- Maunder 1855, p. 12.
- Lindley 1839, p. 474.
- Withering 1818, p. 69.
- Spelvin 2008, p. 110.
- Michaelis 1983, p. 23.
- Partridge, Dalzell & Victor 2008, p. 535.
- Partridge, Dalzell & Victor 2008, p. 1596.
- Dorson 1986, p. 123.
- Partridge, Dalzell & Victor 2008, p. 1601.
- Johnson 1995, pp. 81-82.
- Fleischhauer, Carl (1968). A Glossary of Army Slang. p. 14.
- Dickson, Paul (September 1, 2010). Slang: The Topical Dictionary of Americanisms. Bloomsbury. p. 362. ISBN 9780802718495.
USA Bawdy unit of measurement ... Same as Frog hair
- Dickson 2011, p. 86.
- Dalzell & Victor 2013, p. 1843.
- Dickson 1994, p. 286.
- Hales 2005, p. 45.
- Morton 2003, p. 134.
- "Win by a nose". The American Heritage® Idioms Dictionary. Houghton Mifflin Company/Dictionary.com. 2002. Retrieved January 27, 2015.
- "By a nose". Free Dictionary. Retrieved December 30, 2016.
- "The meaning and origin of the expression: By the skin of your teeth". The phrase finder. Retrieved January 28, 2015.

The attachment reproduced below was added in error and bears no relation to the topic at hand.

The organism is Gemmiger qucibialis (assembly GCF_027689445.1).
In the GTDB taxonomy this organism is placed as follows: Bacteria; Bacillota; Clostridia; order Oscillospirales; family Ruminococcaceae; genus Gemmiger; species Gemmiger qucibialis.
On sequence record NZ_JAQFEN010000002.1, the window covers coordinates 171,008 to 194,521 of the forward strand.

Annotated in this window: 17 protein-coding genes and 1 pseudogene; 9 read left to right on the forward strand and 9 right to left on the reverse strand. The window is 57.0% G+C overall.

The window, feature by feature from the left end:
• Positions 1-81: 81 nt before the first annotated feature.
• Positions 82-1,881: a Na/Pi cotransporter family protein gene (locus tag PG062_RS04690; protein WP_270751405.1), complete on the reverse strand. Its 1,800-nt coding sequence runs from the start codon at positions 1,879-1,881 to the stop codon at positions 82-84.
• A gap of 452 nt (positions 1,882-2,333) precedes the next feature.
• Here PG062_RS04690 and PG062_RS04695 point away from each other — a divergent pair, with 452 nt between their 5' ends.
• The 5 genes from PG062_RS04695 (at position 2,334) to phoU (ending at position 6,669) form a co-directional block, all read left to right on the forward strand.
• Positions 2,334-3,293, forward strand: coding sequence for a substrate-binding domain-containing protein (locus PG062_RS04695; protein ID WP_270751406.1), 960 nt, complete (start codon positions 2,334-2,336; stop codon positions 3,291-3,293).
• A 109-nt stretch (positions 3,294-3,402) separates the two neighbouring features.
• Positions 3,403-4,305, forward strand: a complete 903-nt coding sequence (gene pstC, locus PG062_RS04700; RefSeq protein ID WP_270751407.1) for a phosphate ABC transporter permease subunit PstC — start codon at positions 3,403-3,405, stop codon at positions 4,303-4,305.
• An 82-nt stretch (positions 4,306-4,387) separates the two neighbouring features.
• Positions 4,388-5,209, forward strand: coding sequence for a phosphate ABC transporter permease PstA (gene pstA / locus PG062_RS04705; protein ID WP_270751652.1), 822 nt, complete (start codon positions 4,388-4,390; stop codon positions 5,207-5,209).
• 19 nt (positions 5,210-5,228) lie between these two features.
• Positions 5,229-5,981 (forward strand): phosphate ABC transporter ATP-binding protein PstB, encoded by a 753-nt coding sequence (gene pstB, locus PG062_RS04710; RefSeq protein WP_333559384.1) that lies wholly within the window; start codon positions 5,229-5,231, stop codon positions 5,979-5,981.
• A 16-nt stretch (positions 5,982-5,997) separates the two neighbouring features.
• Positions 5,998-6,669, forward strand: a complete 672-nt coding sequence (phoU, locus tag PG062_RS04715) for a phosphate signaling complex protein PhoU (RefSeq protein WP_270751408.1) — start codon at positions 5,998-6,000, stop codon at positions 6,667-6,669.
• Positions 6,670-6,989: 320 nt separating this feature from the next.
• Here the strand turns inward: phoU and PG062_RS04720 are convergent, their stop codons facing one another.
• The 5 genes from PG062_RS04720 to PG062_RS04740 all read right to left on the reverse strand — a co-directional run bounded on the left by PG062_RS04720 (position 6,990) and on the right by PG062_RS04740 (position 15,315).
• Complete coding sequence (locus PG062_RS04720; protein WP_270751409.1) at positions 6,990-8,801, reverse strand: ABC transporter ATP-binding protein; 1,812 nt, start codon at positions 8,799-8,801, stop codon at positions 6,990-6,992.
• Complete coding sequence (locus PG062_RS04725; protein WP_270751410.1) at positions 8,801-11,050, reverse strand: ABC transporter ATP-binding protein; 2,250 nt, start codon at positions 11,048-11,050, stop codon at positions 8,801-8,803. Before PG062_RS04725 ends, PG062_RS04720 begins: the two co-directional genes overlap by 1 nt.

- Sellner, Jan (9 March 2009). "Schönstes schwäbisches Wort: Großer Vorsprung für Schwabens kleinste Einheit". Stuttgarter Nachrichten (in German). Archived from the original on 27 September 2013. Retrieved 13 August 2013.
- Boaz, James; Tilloch, Alexander, Editor; Taylor, Richard, Editor (1823-03-21). "On a fixed Unit of Measure". Philosophical Magazine. 61. London: Richard Taylor. p. 267.
- Carey, Felix (1814). "Of Weights &c.". A grammar of the Burman language. Mission Press/Google books. p. 209.
- Crook, John; Osmaston, Henry (1994). "Weights and Measures". Himalayan Buddhist Villages. Delhi: Shri Jainendra Press. p. 133. ISBN 978-0862923860.
- Dalzell, Tom; Victor, Terry, eds. (2013). The New Partridge Dictionary of Slang and Unconventional English. Routledge, Taylor & Francis Group. p. 1843. ISBN 9781317372523.
- Dickson, Paul (1994). War Slang: Fighting Words and Phrases of Americans from the Civil War to the Gulf War. Ann Arbor: University of Michigan Press. p. 286. ISBN 0-671-75022-4.
- Dickson, Paul (April 11, 2011). War Slang: American Fighting Words & Phrases Since the Civil War. p. 286. ISBN 9780486477503. ISBN 0486477509.
- Dorson, Richard Mercer (1986). Handbook of American Folklore. Bloomington, Indiana: Indiana University Press. p. 123. ISBN 0-253-20373-2.